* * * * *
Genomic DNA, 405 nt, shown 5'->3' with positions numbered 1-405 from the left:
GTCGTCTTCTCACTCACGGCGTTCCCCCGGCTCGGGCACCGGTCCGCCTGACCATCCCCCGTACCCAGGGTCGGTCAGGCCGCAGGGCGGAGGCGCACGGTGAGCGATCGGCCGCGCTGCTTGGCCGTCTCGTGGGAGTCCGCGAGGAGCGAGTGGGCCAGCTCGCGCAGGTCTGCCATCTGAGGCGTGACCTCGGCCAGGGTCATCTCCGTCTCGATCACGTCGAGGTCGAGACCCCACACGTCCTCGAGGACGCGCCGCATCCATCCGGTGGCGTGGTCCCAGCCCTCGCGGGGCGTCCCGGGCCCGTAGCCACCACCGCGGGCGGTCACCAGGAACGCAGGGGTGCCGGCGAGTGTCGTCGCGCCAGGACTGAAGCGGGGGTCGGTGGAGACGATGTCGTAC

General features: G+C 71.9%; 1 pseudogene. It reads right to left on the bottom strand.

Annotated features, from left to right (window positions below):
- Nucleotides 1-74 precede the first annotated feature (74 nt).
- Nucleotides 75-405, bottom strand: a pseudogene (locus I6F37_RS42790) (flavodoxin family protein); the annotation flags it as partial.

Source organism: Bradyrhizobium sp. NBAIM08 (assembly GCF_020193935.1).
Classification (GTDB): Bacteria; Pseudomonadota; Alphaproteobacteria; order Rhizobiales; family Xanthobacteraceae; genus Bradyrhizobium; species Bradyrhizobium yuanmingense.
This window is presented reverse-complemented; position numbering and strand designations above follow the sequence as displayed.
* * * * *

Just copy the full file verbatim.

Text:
Genomic DNA, 405 nt, shown 5'->3' with positions numbered 1-405 from the left:
GTCGTCTTCTCACTCACGGCGTTCCCCCGGCTCGGGCACCGGTCCGCCTGACCATCCCCCGTACCCAGGGTCGGTCAGGCCGCAGGGCGGAGGCGCACGGTGAGCGATCGGCCGCGCTGCTTGGCCGTCTCGTGGGAGTCCGCGAGGAGCGAGTGGGCCAGCTCGCGCAGGTCTGCCATCTGAGGCGTGACCTCGGCCAGGGTCATCTCCGTCTCGATCACGTCGAGGTCGAGACCCCACACGTCCTCGAGGACGCGCCGCATCCATCCGGTGGCGTGGTCCCAGCCCTCGCGGGGCGTCCCGGGCCCGTAGCCACCACCGCGGGCGGTCACCAGGAACGCAGGGGTGCCGGCGAGTGTCGTCGCGCCAGGACTGAAGCGGGGGTCGGTGGAGACGATGTCGTAC

General features: G+C 71.9%; 1 pseudogene. It reads right to left on the bottom strand.

Annotated features, from left to right (window positions below):
- Nucleotides 1-74 precede the first annotated feature (74 nt).
- Nucleotides 75-405, bottom strand: a pseudogene (locus I6F37_RS42790) (flavodoxin family protein); the annotation flags it as partial.

Source organism: Bradyrhizobium sp. NBAIM08 (assembly GCF_020193935.1).
Classification (GTDB): Bacteria; Pseudomonadota; Alphaproteobacteria; order Rhizobiales; family Xanthobacteraceae; genus Bradyrhizobium; species Bradyrhizobium yuanmingense.
This window is presented reverse-complemented; position numbering and strand designations above follow the sequence as displayed.